Family members pay tribute to crash victim
Rene Welch watched a few of her grandkids in her Kremmling home June 19 while their mother, Rebecca Wilie, made a few deliveries for her job. Wilie spoke to Welch, her mother, when she passed Winter Park on her way to Kremmling.
As Wilie approached Hot Sulphur Springs around 5:30 p.m., a white GMC Acadia traveling east drifted into the other lane, collided with Wilie and killed her.
“It got to be later and later,” Welch said. “I knew something was wrong. Then the coroner came to the door, and I knew.”
Welch texted one of her other daughters, Ariel Guerra, who had company over at her house that night. Welch told Guerra to call her back as soon as possible, but Guerra tried multiple times with no luck. Then Guerra called Wilie, and when Wilie did not answer, she knew something was wrong. With company in her house, Guerra went outside to call her father.
“I was probably outside for like two hours crying,” Guerra said. “I couldn’t go back inside. It was really hard. We didn’t want to break through to the kids.”
That night, Welch also called her other daughter, Elizabeth Lawless. Lawless ignored the first call because she and her husband, Justin, were hiking at Horsetooth Reservoir with unreliable cell service. The couple went to Walmart, and while in the parking lot, Lawless picked up her mom’s second call.
“She told me, and I called my mom a liar probably 37,000 times and told her it’s not a funny joke,” Lawless said. “It’s not okay to lie to me about stuff like that. And then it clicked that it wasn’t April Fools’, but it was real.”
The family started coming to Kremmling this week to prepare for a service honoring Wilie and to support each other. They said Wilie’s smile, singing, humor and loud personality are a few things they will never forget. Lawless also mentioned her love for surprises.
“She would randomly call me and say ‘I’m 30 minutes from your house, get your kids ready, I’m taking him to the aquarium,’” Lawless said. “I’m like, ‘Wait, what? How long are you staying?’ and she’s like, ‘Oh I’ll stay for a couple days.’”
Lawless and Guerra said Wilie played her big sister role well. They recalled one day when they were in elementary school, and their mother was sick while her husband had left early for work. The girls missed the bus to school, and after unsuccessfully trying to wake up Welch, Wilie thought of a plan.
“We knew how to drive a go-kart,” Lawless said. “So (Wilie) stole mom’s van and drove us to school. I think she was 9, and I was 6.”
Guerra remembered a time when a boy bullied her little brother, Seth, and she threw a soda at the bully in retaliation. With his white Denver Broncos jersey now ruined, the boy said he would tell Guerra’s mother what she did.
“Becky comes out acting like she is mom and was like ‘F— you, little kid!” Guerra said. “That kid was like, ‘I’m scared of her mom.’ It wasn’t even my mom, it was my sister.”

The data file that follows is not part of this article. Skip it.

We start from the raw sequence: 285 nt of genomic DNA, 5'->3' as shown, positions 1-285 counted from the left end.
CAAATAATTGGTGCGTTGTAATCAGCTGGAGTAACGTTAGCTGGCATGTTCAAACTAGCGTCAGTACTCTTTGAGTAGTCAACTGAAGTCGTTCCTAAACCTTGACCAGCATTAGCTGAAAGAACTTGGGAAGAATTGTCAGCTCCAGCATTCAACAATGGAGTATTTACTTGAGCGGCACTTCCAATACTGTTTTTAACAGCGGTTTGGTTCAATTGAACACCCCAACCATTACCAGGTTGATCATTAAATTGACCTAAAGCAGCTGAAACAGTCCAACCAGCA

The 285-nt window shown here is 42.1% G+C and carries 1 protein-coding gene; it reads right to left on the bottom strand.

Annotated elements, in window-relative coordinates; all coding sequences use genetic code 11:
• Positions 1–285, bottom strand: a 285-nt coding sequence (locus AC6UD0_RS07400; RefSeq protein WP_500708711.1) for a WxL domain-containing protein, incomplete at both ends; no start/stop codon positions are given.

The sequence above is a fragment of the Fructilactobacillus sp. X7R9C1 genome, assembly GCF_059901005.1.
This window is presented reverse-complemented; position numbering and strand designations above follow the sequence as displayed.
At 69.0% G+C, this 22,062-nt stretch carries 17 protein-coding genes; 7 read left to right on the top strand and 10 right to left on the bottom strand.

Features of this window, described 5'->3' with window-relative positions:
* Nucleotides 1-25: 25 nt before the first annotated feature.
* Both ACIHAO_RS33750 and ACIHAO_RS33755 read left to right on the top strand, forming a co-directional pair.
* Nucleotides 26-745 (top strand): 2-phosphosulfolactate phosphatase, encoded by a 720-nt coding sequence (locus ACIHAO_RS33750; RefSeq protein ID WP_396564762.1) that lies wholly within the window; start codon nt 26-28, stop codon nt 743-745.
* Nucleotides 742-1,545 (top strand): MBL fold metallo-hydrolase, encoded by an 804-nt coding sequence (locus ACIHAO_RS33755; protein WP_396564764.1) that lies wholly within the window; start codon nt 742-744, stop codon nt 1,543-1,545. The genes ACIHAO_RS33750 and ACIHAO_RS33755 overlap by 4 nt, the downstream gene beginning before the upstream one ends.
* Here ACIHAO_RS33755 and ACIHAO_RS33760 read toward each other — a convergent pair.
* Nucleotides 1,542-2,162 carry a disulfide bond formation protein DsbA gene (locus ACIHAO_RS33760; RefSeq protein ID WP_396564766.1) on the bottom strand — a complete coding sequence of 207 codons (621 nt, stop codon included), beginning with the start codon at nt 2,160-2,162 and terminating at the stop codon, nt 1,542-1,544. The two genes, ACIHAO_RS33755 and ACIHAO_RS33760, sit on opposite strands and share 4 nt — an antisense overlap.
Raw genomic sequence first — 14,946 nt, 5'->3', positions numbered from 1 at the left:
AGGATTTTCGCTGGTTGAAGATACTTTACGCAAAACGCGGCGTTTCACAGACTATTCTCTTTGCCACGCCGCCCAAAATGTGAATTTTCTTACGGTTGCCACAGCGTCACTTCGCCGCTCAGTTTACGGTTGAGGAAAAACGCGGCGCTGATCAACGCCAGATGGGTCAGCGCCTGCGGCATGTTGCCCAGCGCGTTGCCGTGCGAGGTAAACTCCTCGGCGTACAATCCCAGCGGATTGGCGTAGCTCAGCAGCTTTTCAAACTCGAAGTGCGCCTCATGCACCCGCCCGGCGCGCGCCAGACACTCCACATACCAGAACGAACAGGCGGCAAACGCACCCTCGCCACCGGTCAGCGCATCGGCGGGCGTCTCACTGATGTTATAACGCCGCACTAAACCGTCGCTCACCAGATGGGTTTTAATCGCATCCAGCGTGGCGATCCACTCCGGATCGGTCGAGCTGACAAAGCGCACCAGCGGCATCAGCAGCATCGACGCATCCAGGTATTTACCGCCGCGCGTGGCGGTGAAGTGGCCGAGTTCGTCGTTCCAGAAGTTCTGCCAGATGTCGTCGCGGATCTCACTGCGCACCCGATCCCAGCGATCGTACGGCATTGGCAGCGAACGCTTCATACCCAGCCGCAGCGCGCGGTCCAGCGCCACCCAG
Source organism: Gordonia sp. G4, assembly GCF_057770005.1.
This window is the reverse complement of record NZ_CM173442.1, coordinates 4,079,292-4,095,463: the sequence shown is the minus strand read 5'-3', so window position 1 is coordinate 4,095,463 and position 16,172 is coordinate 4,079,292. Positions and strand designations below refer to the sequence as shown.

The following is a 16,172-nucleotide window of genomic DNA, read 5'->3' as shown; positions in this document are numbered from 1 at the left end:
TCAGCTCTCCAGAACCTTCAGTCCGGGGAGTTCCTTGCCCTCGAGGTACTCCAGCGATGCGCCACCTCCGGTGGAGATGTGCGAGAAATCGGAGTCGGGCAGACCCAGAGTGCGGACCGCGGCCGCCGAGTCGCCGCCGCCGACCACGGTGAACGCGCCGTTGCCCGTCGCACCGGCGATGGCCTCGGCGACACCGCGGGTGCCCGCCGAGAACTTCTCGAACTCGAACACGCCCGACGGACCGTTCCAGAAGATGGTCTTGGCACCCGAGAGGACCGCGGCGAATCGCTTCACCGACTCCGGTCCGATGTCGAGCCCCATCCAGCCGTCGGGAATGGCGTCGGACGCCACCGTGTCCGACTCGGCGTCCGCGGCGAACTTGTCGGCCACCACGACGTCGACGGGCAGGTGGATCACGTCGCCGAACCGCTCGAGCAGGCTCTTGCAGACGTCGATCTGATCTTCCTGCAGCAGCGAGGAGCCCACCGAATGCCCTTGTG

Wilie never grew out of her big sister role. After the girls moved away from home, Wilie followed her mom from Grand Junction to Kremmling, separating her from her sisters in Grand Junction and Fort Collins. Lawless and Guerra said Wilie would call two or three times a month to check in with them.
“We (would) just spend three hours catching up on every minute of every day,” Lawless said. “It was like we were always next to each other in a way, even when I was mad at her.”
Lawless said Wilie grew up faster than she and Guerra did. After Welch moved to Kremmling, all three sisters remained in Grand Junction for a while. While Wilie had a three-bedroom apartment, a husband and children, the younger two sisters were “still kind of being kids, and crazy.”
“She took us in,” Lawless said. “She let us live there. She took care of us, fed us. We helped her clean, helped her with the kids, but she made sure that we stayed okay, that we had a roof over our heads.”
While Wilie cared greatly for her siblings, she did not limit her kindness to just them. Her sisters and mother said she was always willing to help anyone in need. Wilie once drove by an accident and got out of her car to help the Colorado State Patrol direct traffic, trying to make sure nobody else would get hurt.
The three women said Wilie seemed to have a special connection with animals. She would rather catch a spider and take it outside than kill it, no matter how much her sisters protested. Although she chased bunnies as a child, she was scared of them in her adult years.
To honor Wilie’s love of animals, the family will release ladybugs at a celebration of life Friday at Doc Ceriani Park Community Park in Kremmling. That celebration will happen immediately after a service for Wilie at 11 a.m. at the Fairgrounds Dance Hall. The family invites anyone who knew her in the community to attend.
Wilie leaves behind four children, ages 5, 12, 13 and 15.
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